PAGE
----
Edited by Beecher Smith

Zapizdat Publications / 315 pages / Limited 1st edition (December 18, 1998)

ISBN: 1880964244

Regional horror is hot right now. If you like your fiction with a little Southern flavour, chances are good that you already read the first volume of this series Monsters From Memphis. Bet you’ve been hoping for a second infusion of that deep south mixture of science fiction, fantasy, and horror. Here it is. And it’s chock full of good stuff.

Smith has made it easy to find just the right story for you. More Monsters From Memphis is divided up into five unusual and tasty portions that pretty much run the gamut of possibilities. I say pretty much because there is always more to explore.

Things That Go Bump In The Night includes all those little, unexplainable thingies that tend to pop up and bite you in the hinder. Starting off strong with Brett Monahan’s wry look at life in the Memphis Museum, it’s an even dozen of widely warying tales. For capturing the otherworldly feeling of night, that sense of unreality that sets in in the early morning hours, turns to Steve Rasnic Tem’s surreal “What Slips Away.” The award for just plain disturbing goes to “He Who Dwelleth In The Blue Sky,” an uncomfortable short about the penalties for pride and silence. In between those three, there is a wealth of weirdness.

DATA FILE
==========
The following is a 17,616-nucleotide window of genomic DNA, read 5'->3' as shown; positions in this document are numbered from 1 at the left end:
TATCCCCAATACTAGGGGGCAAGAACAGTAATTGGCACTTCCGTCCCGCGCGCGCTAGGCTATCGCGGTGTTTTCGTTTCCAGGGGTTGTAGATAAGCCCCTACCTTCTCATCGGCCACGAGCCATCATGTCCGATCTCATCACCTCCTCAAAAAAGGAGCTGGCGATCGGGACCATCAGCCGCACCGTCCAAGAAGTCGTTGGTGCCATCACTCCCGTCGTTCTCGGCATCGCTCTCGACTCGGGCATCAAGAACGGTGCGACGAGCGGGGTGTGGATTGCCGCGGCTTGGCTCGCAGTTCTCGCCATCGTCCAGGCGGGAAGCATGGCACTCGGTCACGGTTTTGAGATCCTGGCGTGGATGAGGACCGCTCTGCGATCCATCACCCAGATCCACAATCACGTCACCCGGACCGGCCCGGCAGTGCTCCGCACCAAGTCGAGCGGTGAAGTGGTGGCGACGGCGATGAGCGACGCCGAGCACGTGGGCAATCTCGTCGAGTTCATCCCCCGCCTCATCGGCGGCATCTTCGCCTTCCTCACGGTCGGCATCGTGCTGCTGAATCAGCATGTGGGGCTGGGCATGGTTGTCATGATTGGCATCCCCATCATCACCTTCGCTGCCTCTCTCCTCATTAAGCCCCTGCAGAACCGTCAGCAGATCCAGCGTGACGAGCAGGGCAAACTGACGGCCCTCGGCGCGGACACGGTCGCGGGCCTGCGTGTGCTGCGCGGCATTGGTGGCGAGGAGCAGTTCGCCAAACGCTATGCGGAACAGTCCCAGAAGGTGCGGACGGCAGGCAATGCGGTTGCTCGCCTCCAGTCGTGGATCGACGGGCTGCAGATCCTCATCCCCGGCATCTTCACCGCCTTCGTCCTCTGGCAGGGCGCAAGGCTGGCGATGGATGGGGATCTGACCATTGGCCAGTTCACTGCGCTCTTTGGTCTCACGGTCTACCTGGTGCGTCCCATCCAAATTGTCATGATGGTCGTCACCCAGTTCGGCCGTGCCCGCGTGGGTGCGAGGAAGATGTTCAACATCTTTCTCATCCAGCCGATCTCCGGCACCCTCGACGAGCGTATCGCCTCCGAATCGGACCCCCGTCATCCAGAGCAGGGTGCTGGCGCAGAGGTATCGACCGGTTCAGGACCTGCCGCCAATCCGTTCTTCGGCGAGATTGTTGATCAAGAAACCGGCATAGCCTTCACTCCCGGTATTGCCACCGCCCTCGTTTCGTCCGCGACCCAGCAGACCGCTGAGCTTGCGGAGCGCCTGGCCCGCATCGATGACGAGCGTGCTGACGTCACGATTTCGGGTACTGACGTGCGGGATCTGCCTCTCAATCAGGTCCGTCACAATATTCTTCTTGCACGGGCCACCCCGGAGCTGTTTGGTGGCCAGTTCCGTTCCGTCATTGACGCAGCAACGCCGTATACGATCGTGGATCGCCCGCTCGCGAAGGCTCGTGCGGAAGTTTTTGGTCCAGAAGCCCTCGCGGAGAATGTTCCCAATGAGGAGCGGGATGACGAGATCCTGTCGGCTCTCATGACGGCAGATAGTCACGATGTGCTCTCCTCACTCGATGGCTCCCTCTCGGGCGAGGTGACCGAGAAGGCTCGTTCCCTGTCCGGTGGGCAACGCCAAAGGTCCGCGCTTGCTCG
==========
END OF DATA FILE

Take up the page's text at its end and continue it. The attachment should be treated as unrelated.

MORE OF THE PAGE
That Ol’ Man River delves into Big Muddy with tales of strange goings-on on the water and under it. “Just Beneath The Surface” follows the downfall of a rabble-rouser and offers a new perspective on human behaviour. Not many stories do that for you; you can thank Alan Gilbreath for that one. On the other hand, Lou Kemp’s “From The River” just proves what I’ve always felt about the Mississippi. It may be a treat to beat your feet in the Mississippi mud, but you won’t catch me doing it.

For all those Elvis fans (or foes, I suppose) four tales fill out The Once And Future Kingssection. (Can you write about Memphis without mentioning Mr. E.A. Presley?) The Colonel returns to wreak havoc and create something more offensive than a monster in Kiel Stuart’s tongue-in-cheek “Now Or Never.” This tale will keep you up nights hoping it didn’t give anybody any ideas.

Memphis’ name is the link to a trio of stories in “I Am Dead, Egypt, Dead.” Now, I have never figured out what’s supposed to be so terrifying about mummies, but Fara Moore puts as much fright into it as anyone ever has in “Memphis On The Nile.”

All Hell Broke Loose wraps it up with a hearty serving of the unholy. If More Monsters From Memphis doesn’t really put a scare into you, the closest you’ll come is the creepy “The Demon At Big Rock.” There’s something about things chasing cars… “A Dybbuk In Dixie” swings from hilarious to sickening in a story that proves godliness is next to nauseating.

And you thought Atlanta was the only happenin’ spot south of the Mason-Dixon line.